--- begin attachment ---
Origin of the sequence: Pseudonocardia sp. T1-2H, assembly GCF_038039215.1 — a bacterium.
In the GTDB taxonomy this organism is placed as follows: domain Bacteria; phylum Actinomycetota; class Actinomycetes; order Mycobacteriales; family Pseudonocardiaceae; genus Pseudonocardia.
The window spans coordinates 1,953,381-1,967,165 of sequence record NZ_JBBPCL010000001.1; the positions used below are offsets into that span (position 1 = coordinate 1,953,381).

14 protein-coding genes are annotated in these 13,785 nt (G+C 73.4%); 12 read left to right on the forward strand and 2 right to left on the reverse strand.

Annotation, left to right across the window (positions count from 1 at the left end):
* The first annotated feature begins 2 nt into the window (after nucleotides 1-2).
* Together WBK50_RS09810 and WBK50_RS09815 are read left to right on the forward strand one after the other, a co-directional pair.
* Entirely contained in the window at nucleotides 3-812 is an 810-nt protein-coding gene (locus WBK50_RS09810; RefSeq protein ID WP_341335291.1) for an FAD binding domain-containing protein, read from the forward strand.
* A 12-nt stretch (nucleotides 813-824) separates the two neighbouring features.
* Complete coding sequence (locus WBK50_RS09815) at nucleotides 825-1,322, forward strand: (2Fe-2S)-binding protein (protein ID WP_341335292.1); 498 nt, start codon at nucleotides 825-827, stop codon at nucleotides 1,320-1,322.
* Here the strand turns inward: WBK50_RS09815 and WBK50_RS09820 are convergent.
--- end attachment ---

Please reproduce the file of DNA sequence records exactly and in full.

Origin of the sequence: Pseudonocardia sp. T1-2H, assembly GCF_038039215.1 — a bacterium.
In the GTDB taxonomy this organism is placed as follows: domain Bacteria; phylum Actinomycetota; class Actinomycetes; order Mycobacteriales; family Pseudonocardiaceae; genus Pseudonocardia.
The window spans coordinates 1,953,381-1,967,165 of sequence record NZ_JBBPCL010000001.1; the positions used below are offsets into that span (position 1 = coordinate 1,953,381).

14 protein-coding genes are annotated in these 13,785 nt (G+C 73.4%); 12 read left to right on the forward strand and 2 right to left on the reverse strand.

Annotation, left to right across the window (positions count from 1 at the left end):
* The first annotated feature begins 2 nt into the window (after nucleotides 1-2).
* Together WBK50_RS09810 and WBK50_RS09815 are read left to right on the forward strand one after the other, a co-directional pair.
* Entirely contained in the window at nucleotides 3-812 is an 810-nt protein-coding gene (locus WBK50_RS09810; RefSeq protein ID WP_341335291.1) for an FAD binding domain-containing protein, read from the forward strand.
* A 12-nt stretch (nucleotides 813-824) separates the two neighbouring features.
* Complete coding sequence (locus WBK50_RS09815) at nucleotides 825-1,322, forward strand: (2Fe-2S)-binding protein (protein ID WP_341335292.1); 498 nt, start codon at nucleotides 825-827, stop codon at nucleotides 1,320-1,322.
* Here the strand turns inward: WBK50_RS09815 and WBK50_RS09820 are convergent.